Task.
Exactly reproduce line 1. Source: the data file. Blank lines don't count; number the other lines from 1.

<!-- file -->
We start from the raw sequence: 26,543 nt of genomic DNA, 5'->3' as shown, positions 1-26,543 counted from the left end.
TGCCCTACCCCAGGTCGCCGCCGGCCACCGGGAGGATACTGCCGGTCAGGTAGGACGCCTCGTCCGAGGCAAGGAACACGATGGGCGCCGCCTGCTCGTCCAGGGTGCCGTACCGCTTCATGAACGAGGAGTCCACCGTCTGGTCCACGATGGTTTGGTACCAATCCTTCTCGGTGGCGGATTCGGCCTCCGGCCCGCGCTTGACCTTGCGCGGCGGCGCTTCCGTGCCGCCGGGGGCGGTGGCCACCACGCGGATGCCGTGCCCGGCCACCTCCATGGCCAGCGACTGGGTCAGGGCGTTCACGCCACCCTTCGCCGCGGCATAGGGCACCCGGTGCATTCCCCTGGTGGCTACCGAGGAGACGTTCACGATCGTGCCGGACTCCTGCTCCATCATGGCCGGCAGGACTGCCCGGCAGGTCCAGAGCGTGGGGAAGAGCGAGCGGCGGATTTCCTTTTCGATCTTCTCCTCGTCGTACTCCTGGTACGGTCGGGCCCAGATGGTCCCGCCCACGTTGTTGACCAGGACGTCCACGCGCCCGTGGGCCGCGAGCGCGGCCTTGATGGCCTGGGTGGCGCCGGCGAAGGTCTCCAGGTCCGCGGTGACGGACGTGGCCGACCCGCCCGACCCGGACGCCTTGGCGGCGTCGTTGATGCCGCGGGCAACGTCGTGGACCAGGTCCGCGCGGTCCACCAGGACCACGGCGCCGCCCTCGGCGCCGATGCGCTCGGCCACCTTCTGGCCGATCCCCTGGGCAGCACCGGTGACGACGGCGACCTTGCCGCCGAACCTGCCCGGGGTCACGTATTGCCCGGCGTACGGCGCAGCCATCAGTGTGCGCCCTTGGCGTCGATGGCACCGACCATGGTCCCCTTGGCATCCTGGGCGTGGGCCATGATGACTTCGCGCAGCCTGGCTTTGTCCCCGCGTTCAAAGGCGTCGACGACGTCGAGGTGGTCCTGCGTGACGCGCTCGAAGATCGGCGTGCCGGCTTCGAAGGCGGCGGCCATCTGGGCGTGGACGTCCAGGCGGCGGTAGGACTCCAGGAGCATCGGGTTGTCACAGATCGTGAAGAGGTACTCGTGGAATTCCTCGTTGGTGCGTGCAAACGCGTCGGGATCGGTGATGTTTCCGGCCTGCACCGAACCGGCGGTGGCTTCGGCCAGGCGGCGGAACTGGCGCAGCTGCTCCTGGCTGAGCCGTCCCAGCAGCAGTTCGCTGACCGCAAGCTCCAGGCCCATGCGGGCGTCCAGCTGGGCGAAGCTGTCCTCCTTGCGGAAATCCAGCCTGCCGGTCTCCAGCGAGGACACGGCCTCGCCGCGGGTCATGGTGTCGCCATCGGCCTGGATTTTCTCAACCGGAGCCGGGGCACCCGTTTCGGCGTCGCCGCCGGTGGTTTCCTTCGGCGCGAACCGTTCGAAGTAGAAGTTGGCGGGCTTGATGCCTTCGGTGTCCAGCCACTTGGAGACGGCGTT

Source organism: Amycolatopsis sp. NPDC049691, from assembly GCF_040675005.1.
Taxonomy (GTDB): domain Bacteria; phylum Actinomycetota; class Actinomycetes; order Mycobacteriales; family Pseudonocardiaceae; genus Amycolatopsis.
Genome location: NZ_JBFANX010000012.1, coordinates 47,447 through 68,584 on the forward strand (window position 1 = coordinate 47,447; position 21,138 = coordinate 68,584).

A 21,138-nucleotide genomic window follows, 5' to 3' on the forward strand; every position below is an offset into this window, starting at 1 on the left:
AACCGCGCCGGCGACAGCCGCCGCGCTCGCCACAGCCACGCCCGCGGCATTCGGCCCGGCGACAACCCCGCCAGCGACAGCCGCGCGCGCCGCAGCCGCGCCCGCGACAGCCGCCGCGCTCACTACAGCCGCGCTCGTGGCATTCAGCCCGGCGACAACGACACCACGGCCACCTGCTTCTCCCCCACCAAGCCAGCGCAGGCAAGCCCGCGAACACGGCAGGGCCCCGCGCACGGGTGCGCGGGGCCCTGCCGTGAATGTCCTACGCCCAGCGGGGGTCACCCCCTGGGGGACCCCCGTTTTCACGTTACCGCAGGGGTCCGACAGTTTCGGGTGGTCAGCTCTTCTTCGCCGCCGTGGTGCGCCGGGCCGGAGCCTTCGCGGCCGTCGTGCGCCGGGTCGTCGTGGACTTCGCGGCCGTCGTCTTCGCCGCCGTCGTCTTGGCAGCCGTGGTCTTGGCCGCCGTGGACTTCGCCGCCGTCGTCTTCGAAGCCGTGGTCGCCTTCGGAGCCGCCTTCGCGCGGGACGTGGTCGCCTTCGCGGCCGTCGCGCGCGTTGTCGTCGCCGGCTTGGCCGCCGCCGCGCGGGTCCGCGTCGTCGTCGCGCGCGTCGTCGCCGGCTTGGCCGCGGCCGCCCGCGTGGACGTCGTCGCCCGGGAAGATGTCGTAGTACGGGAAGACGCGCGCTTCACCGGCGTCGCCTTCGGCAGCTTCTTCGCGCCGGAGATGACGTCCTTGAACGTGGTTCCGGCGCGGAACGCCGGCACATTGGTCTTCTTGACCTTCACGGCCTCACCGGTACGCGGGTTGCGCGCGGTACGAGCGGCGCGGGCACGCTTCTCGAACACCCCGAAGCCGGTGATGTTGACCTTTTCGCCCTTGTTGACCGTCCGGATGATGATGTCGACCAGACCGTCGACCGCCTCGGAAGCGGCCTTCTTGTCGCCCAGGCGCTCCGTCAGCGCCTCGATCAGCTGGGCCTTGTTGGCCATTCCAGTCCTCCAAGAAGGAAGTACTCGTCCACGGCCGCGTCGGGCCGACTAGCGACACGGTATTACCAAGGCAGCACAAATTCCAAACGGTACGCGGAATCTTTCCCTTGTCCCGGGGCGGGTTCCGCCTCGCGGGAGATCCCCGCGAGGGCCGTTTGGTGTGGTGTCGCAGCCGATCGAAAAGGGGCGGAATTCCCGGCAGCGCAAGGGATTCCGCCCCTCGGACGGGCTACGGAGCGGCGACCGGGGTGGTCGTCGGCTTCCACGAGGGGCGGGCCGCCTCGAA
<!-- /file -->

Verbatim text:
We start from the raw sequence: 26,543 nt of genomic DNA, 5'->3' as shown, positions 1-26,543 counted from the left end.